It seems once again the Liberal element within global Anglicanism has forsaken the biblical tension between truth and love (Eph. 4:1f). As with the ordination of homosexuals, does anything go? Is no sense of inherent value placed in Scripture anymore, except that which appeases the carnal nature?

There is such a thing as 'truth,' even in our postmodern world, and it is sometimes worth standing for. Colin Powell recently commented that he did not support all the reasons for the Iraq war, but did support it based upon the violation of UN (talk about no back-bone!) sanctions (thanks in no small measure to Syria).

Is nothing, or no one worth fighting for any more? Is everything reduced to greed and self-interest? Sure, oil is a factor, but so were the lives of Iraqi's subjugated under a totalitarian regime. What Islamic groups were coming to their aid?

You can be sure these Anglican bishops do not speak for me and mine.

Posted by John Haase at Wednesday, 21 September 2005 at 9:22pm BST

I had read the thread here a few days ago, was about to comment but, as an Episcopalian and citizen of the United States, I figured I had better things to do this side of the pond. Then, this morning, someone invited my attention to an interview of Anglican Bishop N.T. Wright in "Response," a magazine of the Seattle Pacific University.

I was particularly struck by Bishop Wright's discussion of the unity of politics and religion, which, after all, is both the substance of the CofE working group's report and, interestingly, the main thrust of their criticism of U.S. policy.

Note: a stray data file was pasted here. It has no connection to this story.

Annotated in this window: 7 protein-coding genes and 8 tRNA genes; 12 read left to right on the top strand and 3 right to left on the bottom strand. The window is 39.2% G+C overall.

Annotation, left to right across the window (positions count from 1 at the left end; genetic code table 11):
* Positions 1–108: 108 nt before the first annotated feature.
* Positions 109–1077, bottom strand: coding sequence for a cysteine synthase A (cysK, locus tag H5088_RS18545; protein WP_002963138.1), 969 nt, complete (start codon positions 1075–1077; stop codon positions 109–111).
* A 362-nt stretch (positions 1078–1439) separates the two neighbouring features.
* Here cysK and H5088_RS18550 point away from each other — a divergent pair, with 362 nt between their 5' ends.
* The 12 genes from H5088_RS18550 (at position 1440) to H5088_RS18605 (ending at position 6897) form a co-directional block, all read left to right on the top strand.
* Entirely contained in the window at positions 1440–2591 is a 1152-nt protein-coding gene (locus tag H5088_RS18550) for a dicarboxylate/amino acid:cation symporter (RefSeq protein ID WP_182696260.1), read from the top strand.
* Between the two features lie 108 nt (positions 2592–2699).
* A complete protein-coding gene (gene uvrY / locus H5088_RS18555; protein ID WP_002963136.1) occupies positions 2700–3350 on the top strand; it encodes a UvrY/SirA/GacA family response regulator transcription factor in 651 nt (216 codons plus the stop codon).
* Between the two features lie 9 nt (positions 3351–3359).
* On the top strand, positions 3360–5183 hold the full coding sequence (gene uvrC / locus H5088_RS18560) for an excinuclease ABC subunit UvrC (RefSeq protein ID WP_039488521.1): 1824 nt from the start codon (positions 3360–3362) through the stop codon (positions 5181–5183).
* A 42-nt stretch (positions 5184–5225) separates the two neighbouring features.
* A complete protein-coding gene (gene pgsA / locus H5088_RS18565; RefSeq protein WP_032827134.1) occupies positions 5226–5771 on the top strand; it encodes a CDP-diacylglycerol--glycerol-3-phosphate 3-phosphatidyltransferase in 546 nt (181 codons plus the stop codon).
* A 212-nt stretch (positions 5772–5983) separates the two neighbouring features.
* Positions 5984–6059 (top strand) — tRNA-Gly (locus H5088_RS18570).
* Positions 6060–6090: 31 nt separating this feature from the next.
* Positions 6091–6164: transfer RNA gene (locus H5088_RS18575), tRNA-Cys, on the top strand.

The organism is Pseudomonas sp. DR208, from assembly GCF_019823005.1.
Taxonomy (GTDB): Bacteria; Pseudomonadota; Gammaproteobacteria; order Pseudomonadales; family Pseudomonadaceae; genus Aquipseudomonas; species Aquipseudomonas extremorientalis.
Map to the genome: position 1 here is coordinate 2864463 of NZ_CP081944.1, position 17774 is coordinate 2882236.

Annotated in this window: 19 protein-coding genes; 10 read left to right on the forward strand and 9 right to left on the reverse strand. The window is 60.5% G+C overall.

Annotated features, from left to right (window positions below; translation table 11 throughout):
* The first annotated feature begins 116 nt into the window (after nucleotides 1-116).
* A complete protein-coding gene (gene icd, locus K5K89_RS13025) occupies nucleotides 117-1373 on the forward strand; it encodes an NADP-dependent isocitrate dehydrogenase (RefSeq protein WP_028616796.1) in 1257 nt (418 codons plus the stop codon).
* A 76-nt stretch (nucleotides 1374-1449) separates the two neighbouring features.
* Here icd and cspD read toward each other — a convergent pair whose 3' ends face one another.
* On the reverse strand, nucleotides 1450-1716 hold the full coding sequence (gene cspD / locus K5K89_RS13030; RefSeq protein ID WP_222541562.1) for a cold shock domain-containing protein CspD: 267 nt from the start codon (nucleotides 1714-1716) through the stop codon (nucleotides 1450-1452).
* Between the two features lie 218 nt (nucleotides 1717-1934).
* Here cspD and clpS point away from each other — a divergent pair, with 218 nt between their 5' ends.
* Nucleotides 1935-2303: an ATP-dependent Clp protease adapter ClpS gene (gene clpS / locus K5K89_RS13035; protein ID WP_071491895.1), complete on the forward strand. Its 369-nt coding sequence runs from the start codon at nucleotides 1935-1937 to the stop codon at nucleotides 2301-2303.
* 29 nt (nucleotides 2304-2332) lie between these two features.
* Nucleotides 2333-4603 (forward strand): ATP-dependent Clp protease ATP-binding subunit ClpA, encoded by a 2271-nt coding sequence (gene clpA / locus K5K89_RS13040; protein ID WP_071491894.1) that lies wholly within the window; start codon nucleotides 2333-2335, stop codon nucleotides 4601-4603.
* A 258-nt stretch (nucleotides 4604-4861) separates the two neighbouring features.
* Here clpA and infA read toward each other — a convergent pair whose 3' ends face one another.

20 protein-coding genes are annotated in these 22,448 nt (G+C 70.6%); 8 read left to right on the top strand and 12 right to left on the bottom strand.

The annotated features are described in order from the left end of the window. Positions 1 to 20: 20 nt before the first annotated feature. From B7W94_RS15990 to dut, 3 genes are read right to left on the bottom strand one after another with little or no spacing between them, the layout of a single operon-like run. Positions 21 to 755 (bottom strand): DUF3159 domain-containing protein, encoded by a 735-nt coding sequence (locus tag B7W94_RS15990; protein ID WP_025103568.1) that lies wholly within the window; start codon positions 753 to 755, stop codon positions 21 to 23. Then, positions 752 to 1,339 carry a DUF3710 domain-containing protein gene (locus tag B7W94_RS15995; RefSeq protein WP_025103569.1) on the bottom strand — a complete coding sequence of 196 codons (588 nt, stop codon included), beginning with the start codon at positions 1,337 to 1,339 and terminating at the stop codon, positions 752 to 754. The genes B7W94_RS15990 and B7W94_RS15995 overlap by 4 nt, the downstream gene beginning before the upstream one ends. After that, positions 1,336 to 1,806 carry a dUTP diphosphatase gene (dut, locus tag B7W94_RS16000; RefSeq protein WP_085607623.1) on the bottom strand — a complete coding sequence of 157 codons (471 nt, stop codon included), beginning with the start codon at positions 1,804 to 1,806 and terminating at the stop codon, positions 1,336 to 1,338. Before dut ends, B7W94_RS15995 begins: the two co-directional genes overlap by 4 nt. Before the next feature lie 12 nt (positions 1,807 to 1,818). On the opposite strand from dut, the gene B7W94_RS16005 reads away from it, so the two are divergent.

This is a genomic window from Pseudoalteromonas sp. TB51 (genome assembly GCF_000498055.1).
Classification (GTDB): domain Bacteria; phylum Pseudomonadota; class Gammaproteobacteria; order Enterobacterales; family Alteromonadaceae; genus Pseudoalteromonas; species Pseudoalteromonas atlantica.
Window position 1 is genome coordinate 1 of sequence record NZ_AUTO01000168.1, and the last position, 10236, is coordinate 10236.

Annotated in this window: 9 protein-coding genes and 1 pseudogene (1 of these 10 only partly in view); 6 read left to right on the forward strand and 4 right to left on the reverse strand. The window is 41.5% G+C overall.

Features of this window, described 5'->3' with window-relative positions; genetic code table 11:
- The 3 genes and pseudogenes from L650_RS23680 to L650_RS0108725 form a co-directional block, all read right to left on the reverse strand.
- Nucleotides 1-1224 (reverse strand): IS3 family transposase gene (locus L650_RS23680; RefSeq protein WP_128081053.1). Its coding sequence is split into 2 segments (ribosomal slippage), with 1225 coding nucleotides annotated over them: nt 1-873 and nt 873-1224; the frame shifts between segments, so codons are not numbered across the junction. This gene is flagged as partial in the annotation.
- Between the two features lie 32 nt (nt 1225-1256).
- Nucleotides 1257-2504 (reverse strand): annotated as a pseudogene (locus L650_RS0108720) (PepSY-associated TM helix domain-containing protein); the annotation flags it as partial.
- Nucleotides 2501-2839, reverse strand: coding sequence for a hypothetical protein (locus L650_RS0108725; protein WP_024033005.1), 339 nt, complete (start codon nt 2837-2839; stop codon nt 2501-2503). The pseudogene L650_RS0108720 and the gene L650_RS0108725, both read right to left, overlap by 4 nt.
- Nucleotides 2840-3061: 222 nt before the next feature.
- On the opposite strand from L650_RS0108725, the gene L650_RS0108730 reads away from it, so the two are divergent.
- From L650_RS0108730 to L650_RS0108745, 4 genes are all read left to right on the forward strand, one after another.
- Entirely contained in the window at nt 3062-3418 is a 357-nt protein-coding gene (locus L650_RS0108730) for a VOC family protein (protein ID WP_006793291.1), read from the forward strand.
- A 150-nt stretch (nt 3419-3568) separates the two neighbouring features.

First, Bishop Wright:

"So when Jesus says, 'My kingdom is not of this world,' he doesn’t mean it has nothing to do with the world. It means he’s not getting orders from the world, but for the he said, 'My kingdom come, on earth as in Heaven....'" After noting that Caesar was the pop god of the 1st Century, Wright notes: "[I]t’s Jesus who is enthroned on Caesar’s cross, if you like. The weapon which Caesar uses to torture people has become the imperial throne of the new emperor...

"Now, for us, hearing all this post-Enlightenment, post-Voltaire and Rousseau, post-Jefferson, again it is very, very difficult, because it’s been axiomatic in the Western world that religion and politics are simply not the same thing...We’ve created a political vacuum in our religion. We’ve created a religious vacuum in our politics. And what’s happened suddenly in this last decade or so is that the seal between those two vacuums has started to leak, and when that happens, you get explosions. And 9/11 was exactly that — religion and politics bursting into each other’s spheres again — and everyone saying, 'Oh, my goodness, they can’t mean this; this can’t be real.' But it is real, and it’s happened. And, of course, what’s happened is that we have rejoined the mainland that most of the human race, for most of human history, has known — and most of it still does — that what you believe about God or the divine or whatever and what you believe about how we humans organize our world and how we live in it and organize ourselves, they are part of the same thing and they cannot be separated....[A]ny would-be Christian attempt to go back to a world in which Paul is only about theology and Jesus only about going to heaven [with] nothing to say about real life, is simply a vain and foolish dream. We’d better get used to living in the reunited, reintegrated real world, and there’s some very, very hard questions that we post-Enlightenment societies now have to ask."